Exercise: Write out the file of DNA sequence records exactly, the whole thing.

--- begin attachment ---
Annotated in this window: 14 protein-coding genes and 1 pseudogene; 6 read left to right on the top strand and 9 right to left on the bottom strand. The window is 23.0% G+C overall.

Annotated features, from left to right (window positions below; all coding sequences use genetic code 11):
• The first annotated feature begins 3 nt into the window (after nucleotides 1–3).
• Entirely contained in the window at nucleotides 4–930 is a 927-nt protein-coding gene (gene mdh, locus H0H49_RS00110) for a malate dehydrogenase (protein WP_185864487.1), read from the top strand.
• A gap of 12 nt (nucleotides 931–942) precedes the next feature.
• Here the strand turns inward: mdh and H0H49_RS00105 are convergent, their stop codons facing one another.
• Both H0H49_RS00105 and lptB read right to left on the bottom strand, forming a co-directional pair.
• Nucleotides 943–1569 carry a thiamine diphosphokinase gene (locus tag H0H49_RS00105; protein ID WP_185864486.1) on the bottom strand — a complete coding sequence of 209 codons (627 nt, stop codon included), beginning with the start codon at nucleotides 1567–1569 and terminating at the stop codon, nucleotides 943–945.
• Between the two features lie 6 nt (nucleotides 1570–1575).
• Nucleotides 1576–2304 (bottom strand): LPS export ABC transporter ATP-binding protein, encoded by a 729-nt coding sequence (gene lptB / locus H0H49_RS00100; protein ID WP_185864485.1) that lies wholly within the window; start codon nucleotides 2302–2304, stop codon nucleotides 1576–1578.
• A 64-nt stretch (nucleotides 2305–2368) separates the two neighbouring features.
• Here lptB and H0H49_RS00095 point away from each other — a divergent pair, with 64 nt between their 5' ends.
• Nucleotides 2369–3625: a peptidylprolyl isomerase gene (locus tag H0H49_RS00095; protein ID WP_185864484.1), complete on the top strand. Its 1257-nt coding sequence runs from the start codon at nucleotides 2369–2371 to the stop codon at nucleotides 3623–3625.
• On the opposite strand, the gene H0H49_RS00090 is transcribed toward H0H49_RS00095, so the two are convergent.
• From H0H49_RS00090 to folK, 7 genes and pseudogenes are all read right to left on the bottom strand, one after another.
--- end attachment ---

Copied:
Annotated in this window: 14 protein-coding genes and 1 pseudogene; 6 read left to right on the top strand and 9 right to left on the bottom strand. The window is 23.0% G+C overall.

Annotated features, from left to right (window positions below; all coding sequences use genetic code 11):
• The first annotated feature begins 3 nt into the window (after nucleotides 1–3).
• Entirely contained in the window at nucleotides 4–930 is a 927-nt protein-coding gene (gene mdh, locus H0H49_RS00110) for a malate dehydrogenase (protein WP_185864487.1), read from the top strand.
• A gap of 12 nt (nucleotides 931–942) precedes the next feature.
• Here the strand turns inward: mdh and H0H49_RS00105 are convergent, their stop codons facing one another.
• Both H0H49_RS00105 and lptB read right to left on the bottom strand, forming a co-directional pair.
• Nucleotides 943–1569 carry a thiamine diphosphokinase gene (locus tag H0H49_RS00105; protein ID WP_185864486.1) on the bottom strand — a complete coding sequence of 209 codons (627 nt, stop codon included), beginning with the start codon at nucleotides 1567–1569 and terminating at the stop codon, nucleotides 943–945.
• Between the two features lie 6 nt (nucleotides 1570–1575).
• Nucleotides 1576–2304 (bottom strand): LPS export ABC transporter ATP-binding protein, encoded by a 729-nt coding sequence (gene lptB / locus H0H49_RS00100; protein ID WP_185864485.1) that lies wholly within the window; start codon nucleotides 2302–2304, stop codon nucleotides 1576–1578.
• A 64-nt stretch (nucleotides 2305–2368) separates the two neighbouring features.
• Here lptB and H0H49_RS00095 point away from each other — a divergent pair, with 64 nt between their 5' ends.
• Nucleotides 2369–3625: a peptidylprolyl isomerase gene (locus tag H0H49_RS00095; protein ID WP_185864484.1), complete on the top strand. Its 1257-nt coding sequence runs from the start codon at nucleotides 2369–2371 to the stop codon at nucleotides 3623–3625.
• On the opposite strand, the gene H0H49_RS00090 is transcribed toward H0H49_RS00095, so the two are convergent.
• From H0H49_RS00090 to folK, 7 genes and pseudogenes are all read right to left on the bottom strand, one after another.